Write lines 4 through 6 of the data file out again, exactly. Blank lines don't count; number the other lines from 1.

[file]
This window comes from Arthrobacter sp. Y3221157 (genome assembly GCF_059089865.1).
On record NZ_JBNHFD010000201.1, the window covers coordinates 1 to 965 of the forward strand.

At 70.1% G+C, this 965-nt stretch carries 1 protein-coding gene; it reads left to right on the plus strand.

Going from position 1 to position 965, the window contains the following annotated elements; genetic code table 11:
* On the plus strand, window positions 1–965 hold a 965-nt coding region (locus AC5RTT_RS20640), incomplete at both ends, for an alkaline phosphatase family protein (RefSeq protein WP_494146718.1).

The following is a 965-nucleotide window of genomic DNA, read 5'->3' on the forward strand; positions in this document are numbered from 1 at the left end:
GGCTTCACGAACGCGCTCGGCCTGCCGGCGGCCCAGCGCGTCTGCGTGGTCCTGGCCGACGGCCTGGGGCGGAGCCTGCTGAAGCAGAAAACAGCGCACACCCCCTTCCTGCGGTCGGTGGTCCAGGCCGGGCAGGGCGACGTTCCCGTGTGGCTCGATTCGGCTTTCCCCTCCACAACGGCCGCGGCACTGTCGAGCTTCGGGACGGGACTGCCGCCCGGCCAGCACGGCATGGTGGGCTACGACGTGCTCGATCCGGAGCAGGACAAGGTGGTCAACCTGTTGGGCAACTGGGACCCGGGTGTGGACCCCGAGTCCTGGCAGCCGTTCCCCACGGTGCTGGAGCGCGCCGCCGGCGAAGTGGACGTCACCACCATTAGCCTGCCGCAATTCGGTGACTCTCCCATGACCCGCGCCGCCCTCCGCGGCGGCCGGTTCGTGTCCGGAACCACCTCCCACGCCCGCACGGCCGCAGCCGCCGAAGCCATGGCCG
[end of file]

Going from position 1 to position 965, the window contains the following annotated elements; genetic code table 11:
* On the plus strand, window positions 1–965 hold a 965-nt coding region (locus AC5RTT_RS20640), incomplete at both ends, for an alkaline phosphatase family protein (RefSeq protein WP_494146718.1).

The following is a 965-nucleotide window of genomic DNA, read 5'->3' on the forward strand; positions in this document are numbered from 1 at the left end: